Goto House sits at the edge of a meadow on a rugged ninety-five acre parcel in Napa County overlooking Lake Berryessa. The meadow acts as a clearing in the oak, pine and manzanita covered surrounding hills. The house's design engages the spatial dynamics of its situation through the formal and experiential activation of negative space relative to conditions of surface, material, view and landscape.
The project brief called for a simple, single story modern house with maximum connection between interior and exterior, with a program comprising four basic zones totaling about 2,300sf: 1. living / dining / kitchen, 2. master bedroom, 3. kid's bedroom and 4. yoga room and guest bath. A driving concern for the project became how to directly and spatially engage the multi-directionality and dynamic phenomena of the site's panoramic views. A three dimensional diagram evolved through the design process configuring the four program zones as individual spatial blocks arranged around the central rhombus-shaped court. The blocks are bound together by a hexagon-shaped roof. The panorama that wraps the house differs significantly on each side. As one moves about the house, the spatial experience offered is one of dynamic balance between introversion toward the central court and extraversion toward the surrounding views. This is reinforced through the outward radial directionality of the varying upward sloped open ceilings. Between the four program blocks the four covered decks capitalize on the opportunities for indoor-outdoor living offered in this part of California.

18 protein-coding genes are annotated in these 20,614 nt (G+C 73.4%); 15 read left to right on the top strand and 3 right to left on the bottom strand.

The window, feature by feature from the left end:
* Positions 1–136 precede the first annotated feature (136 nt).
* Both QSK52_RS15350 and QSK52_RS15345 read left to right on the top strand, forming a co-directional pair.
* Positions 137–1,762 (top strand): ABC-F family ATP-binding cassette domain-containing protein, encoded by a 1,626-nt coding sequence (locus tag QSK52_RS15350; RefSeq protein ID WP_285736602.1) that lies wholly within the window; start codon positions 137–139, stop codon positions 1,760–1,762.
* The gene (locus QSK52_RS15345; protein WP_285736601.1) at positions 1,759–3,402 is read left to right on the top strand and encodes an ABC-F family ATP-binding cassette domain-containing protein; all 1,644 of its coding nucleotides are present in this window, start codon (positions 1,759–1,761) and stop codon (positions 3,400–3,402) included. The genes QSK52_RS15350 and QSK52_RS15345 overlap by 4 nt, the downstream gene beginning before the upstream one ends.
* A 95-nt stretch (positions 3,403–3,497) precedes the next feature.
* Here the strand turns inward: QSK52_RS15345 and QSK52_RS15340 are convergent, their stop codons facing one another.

The central rhombus court and four covered deck spaces are clearly defined as volumes of positively-charged negative space - each having its own character resulting from its position with respect to the landscape and the deep space of the extended site.